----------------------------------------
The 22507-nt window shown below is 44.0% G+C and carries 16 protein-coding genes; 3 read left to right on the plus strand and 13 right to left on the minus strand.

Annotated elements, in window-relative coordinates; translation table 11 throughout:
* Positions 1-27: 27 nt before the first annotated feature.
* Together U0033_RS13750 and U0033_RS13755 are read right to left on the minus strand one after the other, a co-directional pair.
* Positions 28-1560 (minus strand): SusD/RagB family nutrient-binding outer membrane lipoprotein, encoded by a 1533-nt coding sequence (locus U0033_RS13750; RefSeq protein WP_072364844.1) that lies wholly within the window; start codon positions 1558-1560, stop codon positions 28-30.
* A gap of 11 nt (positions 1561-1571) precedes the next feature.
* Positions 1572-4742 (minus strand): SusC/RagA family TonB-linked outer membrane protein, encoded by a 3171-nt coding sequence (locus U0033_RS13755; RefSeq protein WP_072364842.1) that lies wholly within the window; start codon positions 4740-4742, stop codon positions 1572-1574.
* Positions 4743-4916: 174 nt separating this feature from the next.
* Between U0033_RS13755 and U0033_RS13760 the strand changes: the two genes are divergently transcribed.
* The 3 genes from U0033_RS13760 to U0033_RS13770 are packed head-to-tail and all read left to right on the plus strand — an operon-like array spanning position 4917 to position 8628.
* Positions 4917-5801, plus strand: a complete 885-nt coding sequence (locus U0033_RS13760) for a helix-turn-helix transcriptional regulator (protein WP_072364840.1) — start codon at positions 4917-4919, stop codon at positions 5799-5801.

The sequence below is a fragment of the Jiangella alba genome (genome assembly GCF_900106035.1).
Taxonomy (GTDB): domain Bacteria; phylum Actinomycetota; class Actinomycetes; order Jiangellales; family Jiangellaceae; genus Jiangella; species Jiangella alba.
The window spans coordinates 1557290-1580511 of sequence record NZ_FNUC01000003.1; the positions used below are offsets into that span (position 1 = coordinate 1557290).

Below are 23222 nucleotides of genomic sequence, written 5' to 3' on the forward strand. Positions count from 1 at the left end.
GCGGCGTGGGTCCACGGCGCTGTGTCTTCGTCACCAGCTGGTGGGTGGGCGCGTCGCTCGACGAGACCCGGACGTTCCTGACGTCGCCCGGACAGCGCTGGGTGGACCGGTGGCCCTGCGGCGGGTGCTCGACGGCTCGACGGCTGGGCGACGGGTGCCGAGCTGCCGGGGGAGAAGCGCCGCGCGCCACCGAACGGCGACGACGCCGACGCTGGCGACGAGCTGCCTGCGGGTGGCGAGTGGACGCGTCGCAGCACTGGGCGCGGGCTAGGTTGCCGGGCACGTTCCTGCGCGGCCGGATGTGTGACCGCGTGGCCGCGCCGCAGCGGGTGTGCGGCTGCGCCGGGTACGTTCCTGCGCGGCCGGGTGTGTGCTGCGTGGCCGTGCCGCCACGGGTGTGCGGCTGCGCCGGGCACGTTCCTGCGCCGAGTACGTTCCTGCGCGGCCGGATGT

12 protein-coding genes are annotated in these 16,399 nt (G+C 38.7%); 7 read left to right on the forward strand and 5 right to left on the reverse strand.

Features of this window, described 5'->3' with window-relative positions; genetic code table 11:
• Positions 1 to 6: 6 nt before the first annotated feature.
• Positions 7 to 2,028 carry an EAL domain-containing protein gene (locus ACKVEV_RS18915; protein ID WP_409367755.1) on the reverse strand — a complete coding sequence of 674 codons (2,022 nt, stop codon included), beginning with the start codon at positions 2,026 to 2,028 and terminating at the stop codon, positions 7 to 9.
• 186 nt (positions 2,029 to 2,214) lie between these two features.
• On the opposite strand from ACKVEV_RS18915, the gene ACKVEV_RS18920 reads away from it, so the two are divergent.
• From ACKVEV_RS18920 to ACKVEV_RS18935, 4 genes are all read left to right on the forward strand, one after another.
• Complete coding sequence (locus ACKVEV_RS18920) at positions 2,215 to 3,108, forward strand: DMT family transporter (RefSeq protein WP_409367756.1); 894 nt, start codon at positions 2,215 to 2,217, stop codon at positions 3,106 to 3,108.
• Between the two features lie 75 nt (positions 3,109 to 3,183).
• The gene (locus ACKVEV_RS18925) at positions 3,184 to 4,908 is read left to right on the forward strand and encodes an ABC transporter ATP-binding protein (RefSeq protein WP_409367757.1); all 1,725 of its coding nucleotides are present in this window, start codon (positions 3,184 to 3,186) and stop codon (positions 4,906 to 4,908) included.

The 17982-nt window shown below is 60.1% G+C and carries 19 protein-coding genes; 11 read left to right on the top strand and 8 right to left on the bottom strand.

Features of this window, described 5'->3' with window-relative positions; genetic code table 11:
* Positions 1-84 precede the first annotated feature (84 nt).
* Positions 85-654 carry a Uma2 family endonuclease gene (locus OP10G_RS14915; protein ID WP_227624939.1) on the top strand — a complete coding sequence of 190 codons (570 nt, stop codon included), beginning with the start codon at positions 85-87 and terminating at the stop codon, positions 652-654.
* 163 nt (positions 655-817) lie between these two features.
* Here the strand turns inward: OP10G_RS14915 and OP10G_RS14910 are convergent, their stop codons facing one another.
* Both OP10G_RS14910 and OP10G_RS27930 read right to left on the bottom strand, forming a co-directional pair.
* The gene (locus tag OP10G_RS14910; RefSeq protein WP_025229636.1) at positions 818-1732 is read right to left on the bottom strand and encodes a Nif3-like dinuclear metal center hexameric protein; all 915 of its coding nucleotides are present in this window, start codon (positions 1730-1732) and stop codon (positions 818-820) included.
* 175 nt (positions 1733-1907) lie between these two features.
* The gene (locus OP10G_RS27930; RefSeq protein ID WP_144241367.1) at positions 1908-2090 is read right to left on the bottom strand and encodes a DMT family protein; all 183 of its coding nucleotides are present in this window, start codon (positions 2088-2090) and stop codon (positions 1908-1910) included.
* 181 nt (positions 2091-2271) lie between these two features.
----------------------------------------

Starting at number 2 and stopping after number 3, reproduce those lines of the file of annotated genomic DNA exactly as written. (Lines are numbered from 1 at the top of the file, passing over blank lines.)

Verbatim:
Annotated elements, in window-relative coordinates; translation table 11 throughout:
* Positions 1-27: 27 nt before the first annotated feature.